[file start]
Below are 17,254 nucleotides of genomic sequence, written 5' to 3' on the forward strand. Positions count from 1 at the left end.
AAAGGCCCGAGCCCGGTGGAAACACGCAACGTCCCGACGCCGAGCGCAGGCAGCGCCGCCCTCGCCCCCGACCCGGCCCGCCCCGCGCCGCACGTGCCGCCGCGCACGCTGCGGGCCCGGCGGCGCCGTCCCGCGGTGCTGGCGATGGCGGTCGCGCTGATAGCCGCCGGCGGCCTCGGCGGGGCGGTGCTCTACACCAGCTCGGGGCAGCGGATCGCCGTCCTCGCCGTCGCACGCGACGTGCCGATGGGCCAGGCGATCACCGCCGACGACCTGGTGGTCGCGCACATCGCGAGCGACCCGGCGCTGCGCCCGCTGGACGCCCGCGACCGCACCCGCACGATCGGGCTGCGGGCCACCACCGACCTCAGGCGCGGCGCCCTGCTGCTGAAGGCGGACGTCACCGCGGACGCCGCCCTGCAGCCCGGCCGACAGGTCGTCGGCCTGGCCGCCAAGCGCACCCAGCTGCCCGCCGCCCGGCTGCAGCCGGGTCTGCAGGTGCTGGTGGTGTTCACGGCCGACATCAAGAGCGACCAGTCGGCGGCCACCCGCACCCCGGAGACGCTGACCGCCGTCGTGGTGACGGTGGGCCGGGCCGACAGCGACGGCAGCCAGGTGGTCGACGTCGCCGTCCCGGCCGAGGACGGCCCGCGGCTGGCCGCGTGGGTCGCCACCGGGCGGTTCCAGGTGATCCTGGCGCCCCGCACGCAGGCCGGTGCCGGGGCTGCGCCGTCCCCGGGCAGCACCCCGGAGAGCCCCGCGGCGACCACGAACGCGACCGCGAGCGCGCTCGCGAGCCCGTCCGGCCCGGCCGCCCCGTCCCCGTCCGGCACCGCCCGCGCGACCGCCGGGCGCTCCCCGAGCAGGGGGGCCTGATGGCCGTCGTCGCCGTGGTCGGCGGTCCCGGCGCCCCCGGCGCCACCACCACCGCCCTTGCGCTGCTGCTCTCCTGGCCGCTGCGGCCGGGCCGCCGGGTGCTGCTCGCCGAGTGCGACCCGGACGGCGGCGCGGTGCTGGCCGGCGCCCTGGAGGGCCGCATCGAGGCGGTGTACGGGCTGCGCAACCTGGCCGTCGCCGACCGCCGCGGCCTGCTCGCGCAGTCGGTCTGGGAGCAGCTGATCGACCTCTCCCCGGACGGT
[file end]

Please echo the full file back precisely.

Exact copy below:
Below are 17,254 nucleotides of genomic sequence, written 5' to 3' on the forward strand. Positions count from 1 at the left end.
AAAGGCCCGAGCCCGGTGGAAACACGCAACGTCCCGACGCCGAGCGCAGGCAGCGCCGCCCTCGCCCCCGACCCGGCCCGCCCCGCGCCGCACGTGCCGCCGCGCACGCTGCGGGCCCGGCGGCGCCGTCCCGCGGTGCTGGCGATGGCGGTCGCGCTGATAGCCGCCGGCGGCCTCGGCGGGGCGGTGCTCTACACCAGCTCGGGGCAGCGGATCGCCGTCCTCGCCGTCGCACGCGACGTGCCGATGGGCCAGGCGATCACCGCCGACGACCTGGTGGTCGCGCACATCGCGAGCGACCCGGCGCTGCGCCCGCTGGACGCCCGCGACCGCACCCGCACGATCGGGCTGCGGGCCACCACCGACCTCAGGCGCGGCGCCCTGCTGCTGAAGGCGGACGTCACCGCGGACGCCGCCCTGCAGCCCGGCCGACAGGTCGTCGGCCTGGCCGCCAAGCGCACCCAGCTGCCCGCCGCCCGGCTGCAGCCGGGTCTGCAGGTGCTGGTGGTGTTCACGGCCGACATCAAGAGCGACCAGTCGGCGGCCACCCGCACCCCGGAGACGCTGACCGCCGTCGTGGTGACGGTGGGCCGGGCCGACAGCGACGGCAGCCAGGTGGTCGACGTCGCCGTCCCGGCCGAGGACGGCCCGCGGCTGGCCGCGTGGGTCGCCACCGGGCGGTTCCAGGTGATCCTGGCGCCCCGCACGCAGGCCGGTGCCGGGGCTGCGCCGTCCCCGGGCAGCACCCCGGAGAGCCCCGCGGCGACCACGAACGCGACCGCGAGCGCGCTCGCGAGCCCGTCCGGCCCGGCCGCCCCGTCCCCGTCCGGCACCGCCCGCGCGACCGCCGGGCGCTCCCCGAGCAGGGGGGCCTGATGGCCGTCGTCGCCGTGGTCGGCGGTCCCGGCGCCCCCGGCGCCACCACCACCGCCCTTGCGCTGCTGCTCTCCTGGCCGCTGCGGCCGGGCCGCCGGGTGCTGCTCGCCGAGTGCGACCCGGACGGCGGCGCGGTGCTGGCCGGCGCCCTGGAGGGCCGCATCGAGGCGGTGTACGGGCTGCGCAACCTGGCCGTCGCCGACCGCCGCGGCCTGCTCGCGCAGTCGGTCTGGGAGCAGCTGATCGACCTCTCCCCGGACGGT